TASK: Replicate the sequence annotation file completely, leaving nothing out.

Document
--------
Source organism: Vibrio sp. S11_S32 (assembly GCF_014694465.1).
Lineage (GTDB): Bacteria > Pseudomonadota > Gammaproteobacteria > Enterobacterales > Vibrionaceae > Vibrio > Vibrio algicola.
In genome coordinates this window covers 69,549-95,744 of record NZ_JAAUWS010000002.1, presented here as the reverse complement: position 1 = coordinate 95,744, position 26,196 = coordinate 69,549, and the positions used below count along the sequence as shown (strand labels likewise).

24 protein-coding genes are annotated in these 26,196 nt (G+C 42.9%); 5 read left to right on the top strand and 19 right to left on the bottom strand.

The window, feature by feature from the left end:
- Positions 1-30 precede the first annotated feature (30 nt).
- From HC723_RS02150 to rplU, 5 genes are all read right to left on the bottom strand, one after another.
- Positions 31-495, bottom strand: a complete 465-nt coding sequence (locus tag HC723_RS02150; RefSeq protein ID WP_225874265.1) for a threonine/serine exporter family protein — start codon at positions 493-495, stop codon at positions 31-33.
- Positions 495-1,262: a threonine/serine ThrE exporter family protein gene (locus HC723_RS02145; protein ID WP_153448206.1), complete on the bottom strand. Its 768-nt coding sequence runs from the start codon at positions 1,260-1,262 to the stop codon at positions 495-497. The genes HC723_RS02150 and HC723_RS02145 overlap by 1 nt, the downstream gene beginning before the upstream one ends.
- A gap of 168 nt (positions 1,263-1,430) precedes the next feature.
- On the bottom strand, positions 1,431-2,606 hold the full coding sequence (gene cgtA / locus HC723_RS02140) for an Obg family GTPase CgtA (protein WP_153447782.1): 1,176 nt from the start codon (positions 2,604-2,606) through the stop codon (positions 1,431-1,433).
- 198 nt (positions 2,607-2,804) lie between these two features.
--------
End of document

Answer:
Source organism: Vibrio sp. S11_S32 (assembly GCF_014694465.1).
Lineage (GTDB): Bacteria > Pseudomonadota > Gammaproteobacteria > Enterobacterales > Vibrionaceae > Vibrio > Vibrio algicola.
In genome coordinates this window covers 69,549-95,744 of record NZ_JAAUWS010000002.1, presented here as the reverse complement: position 1 = coordinate 95,744, position 26,196 = coordinate 69,549, and the positions used below count along the sequence as shown (strand labels likewise).

24 protein-coding genes are annotated in these 26,196 nt (G+C 42.9%); 5 read left to right on the top strand and 19 right to left on the bottom strand.

The window, feature by feature from the left end:
- Positions 1-30 precede the first annotated feature (30 nt).
- From HC723_RS02150 to rplU, 5 genes are all read right to left on the bottom strand, one after another.
- Positions 31-495, bottom strand: a complete 465-nt coding sequence (locus tag HC723_RS02150; RefSeq protein ID WP_225874265.1) for a threonine/serine exporter family protein — start codon at positions 493-495, stop codon at positions 31-33.
- Positions 495-1,262: a threonine/serine ThrE exporter family protein gene (locus HC723_RS02145; protein ID WP_153448206.1), complete on the bottom strand. Its 768-nt coding sequence runs from the start codon at positions 1,260-1,262 to the stop codon at positions 495-497. The genes HC723_RS02150 and HC723_RS02145 overlap by 1 nt, the downstream gene beginning before the upstream one ends.
- A gap of 168 nt (positions 1,263-1,430) precedes the next feature.
- On the bottom strand, positions 1,431-2,606 hold the full coding sequence (gene cgtA / locus HC723_RS02140) for an Obg family GTPase CgtA (protein WP_153447782.1): 1,176 nt from the start codon (positions 2,604-2,606) through the stop codon (positions 1,431-1,433).
- 198 nt (positions 2,607-2,804) lie between these two features.